Birthday fun and games
Kids in Germany play some fantastic birthday games. Some are like birthday games in the UK, but some are a bit different. Here are a few examples:
- Würstchenschnappen (‘sausage snapping’) – Just like bobbing for apples, but with sausages tied to a string!
- Topfschlagen (‘hit the saucepan’) – An upside-down saucepan with a surprise underneath is hidden somewhere in the room. A child wearing a blindfold tries to find and hit the saucepan with a wooden spoon.
- Schnitzeljagd (treasure hunt)
- Sackhüpfen (sack races)
- Faules Ei (‘rotten egg’) – a fun game involving coloured handkerchiefs and running in a circle.
- Blindes Dickmannessen – blindfolded children feed each other chocolate-covered marshmallows!
How many people? Of course, each birthday party is different, but it is traditional to invite as many people as you have years. For example, if it’s your fifth birthday, you invite five people and if it’s your sixth birthday, you invite six people.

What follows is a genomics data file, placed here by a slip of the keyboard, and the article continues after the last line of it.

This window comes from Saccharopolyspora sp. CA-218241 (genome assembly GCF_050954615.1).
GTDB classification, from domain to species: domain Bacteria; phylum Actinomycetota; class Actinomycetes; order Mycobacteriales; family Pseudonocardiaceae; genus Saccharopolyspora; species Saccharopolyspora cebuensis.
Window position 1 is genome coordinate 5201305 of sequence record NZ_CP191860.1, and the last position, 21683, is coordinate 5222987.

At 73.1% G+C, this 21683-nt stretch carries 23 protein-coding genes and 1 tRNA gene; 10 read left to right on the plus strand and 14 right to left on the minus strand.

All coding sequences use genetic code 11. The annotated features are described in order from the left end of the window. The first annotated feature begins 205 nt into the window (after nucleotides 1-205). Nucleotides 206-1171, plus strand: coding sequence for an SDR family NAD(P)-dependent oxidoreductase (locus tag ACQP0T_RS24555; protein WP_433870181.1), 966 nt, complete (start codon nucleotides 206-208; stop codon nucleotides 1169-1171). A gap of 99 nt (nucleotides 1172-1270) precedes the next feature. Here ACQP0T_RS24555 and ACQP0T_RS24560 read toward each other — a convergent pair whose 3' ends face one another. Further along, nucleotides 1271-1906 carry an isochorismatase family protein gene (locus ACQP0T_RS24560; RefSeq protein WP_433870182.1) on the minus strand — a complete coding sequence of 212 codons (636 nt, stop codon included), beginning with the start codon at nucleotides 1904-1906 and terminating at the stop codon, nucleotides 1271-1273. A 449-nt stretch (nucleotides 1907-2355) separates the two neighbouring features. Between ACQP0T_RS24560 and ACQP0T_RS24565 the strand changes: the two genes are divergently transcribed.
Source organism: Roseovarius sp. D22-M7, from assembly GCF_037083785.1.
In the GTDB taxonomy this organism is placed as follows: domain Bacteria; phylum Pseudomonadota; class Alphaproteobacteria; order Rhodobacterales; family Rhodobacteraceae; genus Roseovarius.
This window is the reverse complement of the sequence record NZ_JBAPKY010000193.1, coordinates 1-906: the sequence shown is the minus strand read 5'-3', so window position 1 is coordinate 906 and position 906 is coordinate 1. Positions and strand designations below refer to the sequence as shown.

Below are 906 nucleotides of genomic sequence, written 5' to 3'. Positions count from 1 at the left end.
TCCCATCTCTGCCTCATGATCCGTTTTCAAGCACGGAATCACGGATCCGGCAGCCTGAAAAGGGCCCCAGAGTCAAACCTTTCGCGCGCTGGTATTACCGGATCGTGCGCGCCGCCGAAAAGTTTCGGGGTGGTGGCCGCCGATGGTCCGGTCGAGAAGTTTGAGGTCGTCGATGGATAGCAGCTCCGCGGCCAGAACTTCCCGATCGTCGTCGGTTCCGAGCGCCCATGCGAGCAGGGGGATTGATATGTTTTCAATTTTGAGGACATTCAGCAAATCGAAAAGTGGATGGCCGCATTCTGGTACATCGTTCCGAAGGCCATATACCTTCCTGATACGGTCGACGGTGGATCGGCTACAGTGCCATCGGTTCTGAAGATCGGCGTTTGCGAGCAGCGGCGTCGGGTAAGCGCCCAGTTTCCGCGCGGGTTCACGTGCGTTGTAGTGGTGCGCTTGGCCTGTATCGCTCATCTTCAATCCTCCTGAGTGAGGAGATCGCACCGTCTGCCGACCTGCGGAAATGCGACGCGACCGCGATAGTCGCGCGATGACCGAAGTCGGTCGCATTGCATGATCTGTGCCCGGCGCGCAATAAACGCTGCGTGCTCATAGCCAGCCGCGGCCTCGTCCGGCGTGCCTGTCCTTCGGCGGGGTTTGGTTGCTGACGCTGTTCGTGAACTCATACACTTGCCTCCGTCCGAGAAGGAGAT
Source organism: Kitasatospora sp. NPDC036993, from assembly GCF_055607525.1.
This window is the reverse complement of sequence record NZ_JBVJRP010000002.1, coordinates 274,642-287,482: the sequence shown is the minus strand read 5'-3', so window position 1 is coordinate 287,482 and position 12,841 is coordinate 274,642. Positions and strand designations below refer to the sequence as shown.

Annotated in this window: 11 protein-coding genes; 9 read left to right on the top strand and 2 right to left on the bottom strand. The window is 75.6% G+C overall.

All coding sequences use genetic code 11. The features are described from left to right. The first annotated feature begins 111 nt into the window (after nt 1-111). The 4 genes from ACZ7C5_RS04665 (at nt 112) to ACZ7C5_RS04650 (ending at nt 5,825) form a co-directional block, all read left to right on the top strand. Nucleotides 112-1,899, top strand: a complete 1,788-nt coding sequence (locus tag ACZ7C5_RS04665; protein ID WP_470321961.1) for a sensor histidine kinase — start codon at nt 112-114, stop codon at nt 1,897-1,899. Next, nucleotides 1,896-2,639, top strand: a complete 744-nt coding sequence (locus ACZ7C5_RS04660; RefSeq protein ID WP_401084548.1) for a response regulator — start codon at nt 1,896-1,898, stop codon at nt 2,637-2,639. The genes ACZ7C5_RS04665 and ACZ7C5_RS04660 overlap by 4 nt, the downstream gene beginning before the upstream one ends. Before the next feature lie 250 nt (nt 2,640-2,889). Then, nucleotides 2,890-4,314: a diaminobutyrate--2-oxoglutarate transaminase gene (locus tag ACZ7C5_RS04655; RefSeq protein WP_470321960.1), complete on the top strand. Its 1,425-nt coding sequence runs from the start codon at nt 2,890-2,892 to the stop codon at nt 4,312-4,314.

Food: Kalter Hund means ‘cold dog’, but it’s also a fantastic German birthday recipe. Click here to find out how to make it.
NEW! – Why not add a whole new element to your pupils’ learning experience by doing a simple ‘birthday’ project with a partner school?
We have come up with a special ideas sheet with project suggestions to help you.
Click here to download the project ideas sheet (PDF)
Don’t have a partner school?
Click here to find out how we can help you set up a partnership for short-term or longer-term projects
Words Ahoy! · Wörter Ahoi!
|die Geburtstagstorte||birthday cake|
|die Geburtstagsfeier||birthday party|
|Alles Gute zum Geburtstag!||Happy birthday!|